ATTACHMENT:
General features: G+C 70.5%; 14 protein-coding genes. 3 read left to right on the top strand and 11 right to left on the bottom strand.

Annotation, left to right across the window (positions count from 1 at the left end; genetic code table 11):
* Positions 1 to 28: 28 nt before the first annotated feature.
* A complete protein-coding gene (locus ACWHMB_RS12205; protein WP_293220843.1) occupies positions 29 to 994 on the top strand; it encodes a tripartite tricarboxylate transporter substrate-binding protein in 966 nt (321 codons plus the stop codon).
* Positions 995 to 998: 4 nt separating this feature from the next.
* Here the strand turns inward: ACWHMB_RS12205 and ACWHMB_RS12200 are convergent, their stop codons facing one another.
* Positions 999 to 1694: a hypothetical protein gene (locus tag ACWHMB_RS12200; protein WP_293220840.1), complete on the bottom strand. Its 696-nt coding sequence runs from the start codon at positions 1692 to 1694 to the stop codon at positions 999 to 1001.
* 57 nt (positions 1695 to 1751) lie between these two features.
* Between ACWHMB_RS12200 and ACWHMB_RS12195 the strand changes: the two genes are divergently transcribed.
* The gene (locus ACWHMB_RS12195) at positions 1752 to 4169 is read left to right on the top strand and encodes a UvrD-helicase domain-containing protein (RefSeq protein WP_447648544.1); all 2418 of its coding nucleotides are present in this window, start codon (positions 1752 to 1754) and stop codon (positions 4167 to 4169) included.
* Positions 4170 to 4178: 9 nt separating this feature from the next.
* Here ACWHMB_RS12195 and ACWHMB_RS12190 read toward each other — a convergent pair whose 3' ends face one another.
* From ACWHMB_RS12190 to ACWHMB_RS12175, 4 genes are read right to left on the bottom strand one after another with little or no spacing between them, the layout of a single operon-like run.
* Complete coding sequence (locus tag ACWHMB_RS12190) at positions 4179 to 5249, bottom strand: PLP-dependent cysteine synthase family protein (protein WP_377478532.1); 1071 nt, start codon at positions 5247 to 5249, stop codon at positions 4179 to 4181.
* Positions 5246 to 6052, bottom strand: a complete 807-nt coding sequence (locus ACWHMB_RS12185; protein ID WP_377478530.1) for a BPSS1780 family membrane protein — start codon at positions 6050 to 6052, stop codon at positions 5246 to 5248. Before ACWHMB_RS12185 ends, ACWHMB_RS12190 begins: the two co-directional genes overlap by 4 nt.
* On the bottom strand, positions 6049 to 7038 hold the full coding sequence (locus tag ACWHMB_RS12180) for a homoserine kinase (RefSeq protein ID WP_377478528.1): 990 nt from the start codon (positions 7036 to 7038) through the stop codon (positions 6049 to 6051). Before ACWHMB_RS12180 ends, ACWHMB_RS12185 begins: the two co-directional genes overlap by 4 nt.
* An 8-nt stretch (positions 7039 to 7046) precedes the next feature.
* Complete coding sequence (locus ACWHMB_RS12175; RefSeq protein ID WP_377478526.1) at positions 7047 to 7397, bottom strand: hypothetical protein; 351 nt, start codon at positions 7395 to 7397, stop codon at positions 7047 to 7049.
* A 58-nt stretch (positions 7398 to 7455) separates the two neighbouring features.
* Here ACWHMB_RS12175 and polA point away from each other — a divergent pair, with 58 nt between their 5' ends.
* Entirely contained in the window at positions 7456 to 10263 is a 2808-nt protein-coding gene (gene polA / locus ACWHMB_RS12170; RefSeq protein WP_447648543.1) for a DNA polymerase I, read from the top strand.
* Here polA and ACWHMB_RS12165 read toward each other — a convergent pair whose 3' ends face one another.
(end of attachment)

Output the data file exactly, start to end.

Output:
General features: G+C 70.5%; 14 protein-coding genes. 3 read left to right on the top strand and 11 right to left on the bottom strand.

Annotation, left to right across the window (positions count from 1 at the left end; genetic code table 11):
* Positions 1 to 28: 28 nt before the first annotated feature.
* A complete protein-coding gene (locus ACWHMB_RS12205; protein WP_293220843.1) occupies positions 29 to 994 on the top strand; it encodes a tripartite tricarboxylate transporter substrate-binding protein in 966 nt (321 codons plus the stop codon).
* Positions 995 to 998: 4 nt separating this feature from the next.
* Here the strand turns inward: ACWHMB_RS12205 and ACWHMB_RS12200 are convergent, their stop codons facing one another.
* Positions 999 to 1694: a hypothetical protein gene (locus tag ACWHMB_RS12200; protein WP_293220840.1), complete on the bottom strand. Its 696-nt coding sequence runs from the start codon at positions 1692 to 1694 to the stop codon at positions 999 to 1001.
* 57 nt (positions 1695 to 1751) lie between these two features.
* Between ACWHMB_RS12200 and ACWHMB_RS12195 the strand changes: the two genes are divergently transcribed.
* The gene (locus ACWHMB_RS12195) at positions 1752 to 4169 is read left to right on the top strand and encodes a UvrD-helicase domain-containing protein (RefSeq protein WP_447648544.1); all 2418 of its coding nucleotides are present in this window, start codon (positions 1752 to 1754) and stop codon (positions 4167 to 4169) included.
* Positions 4170 to 4178: 9 nt separating this feature from the next.
* Here ACWHMB_RS12195 and ACWHMB_RS12190 read toward each other — a convergent pair whose 3' ends face one another.
* From ACWHMB_RS12190 to ACWHMB_RS12175, 4 genes are read right to left on the bottom strand one after another with little or no spacing between them, the layout of a single operon-like run.
* Complete coding sequence (locus tag ACWHMB_RS12190) at positions 4179 to 5249, bottom strand: PLP-dependent cysteine synthase family protein (protein WP_377478532.1); 1071 nt, start codon at positions 5247 to 5249, stop codon at positions 4179 to 4181.
* Positions 5246 to 6052, bottom strand: a complete 807-nt coding sequence (locus ACWHMB_RS12185; protein ID WP_377478530.1) for a BPSS1780 family membrane protein — start codon at positions 6050 to 6052, stop codon at positions 5246 to 5248. Before ACWHMB_RS12185 ends, ACWHMB_RS12190 begins: the two co-directional genes overlap by 4 nt.
* On the bottom strand, positions 6049 to 7038 hold the full coding sequence (locus tag ACWHMB_RS12180) for a homoserine kinase (RefSeq protein ID WP_377478528.1): 990 nt from the start codon (positions 7036 to 7038) through the stop codon (positions 6049 to 6051). Before ACWHMB_RS12180 ends, ACWHMB_RS12185 begins: the two co-directional genes overlap by 4 nt.
* An 8-nt stretch (positions 7039 to 7046) precedes the next feature.
* Complete coding sequence (locus ACWHMB_RS12175; RefSeq protein ID WP_377478526.1) at positions 7047 to 7397, bottom strand: hypothetical protein; 351 nt, start codon at positions 7395 to 7397, stop codon at positions 7047 to 7049.
* A 58-nt stretch (positions 7398 to 7455) separates the two neighbouring features.
* Here ACWHMB_RS12175 and polA point away from each other — a divergent pair, with 58 nt between their 5' ends.
* Entirely contained in the window at positions 7456 to 10263 is a 2808-nt protein-coding gene (gene polA / locus ACWHMB_RS12170; RefSeq protein WP_447648543.1) for a DNA polymerase I, read from the top strand.
* Here polA and ACWHMB_RS12165 read toward each other — a convergent pair whose 3' ends face one another.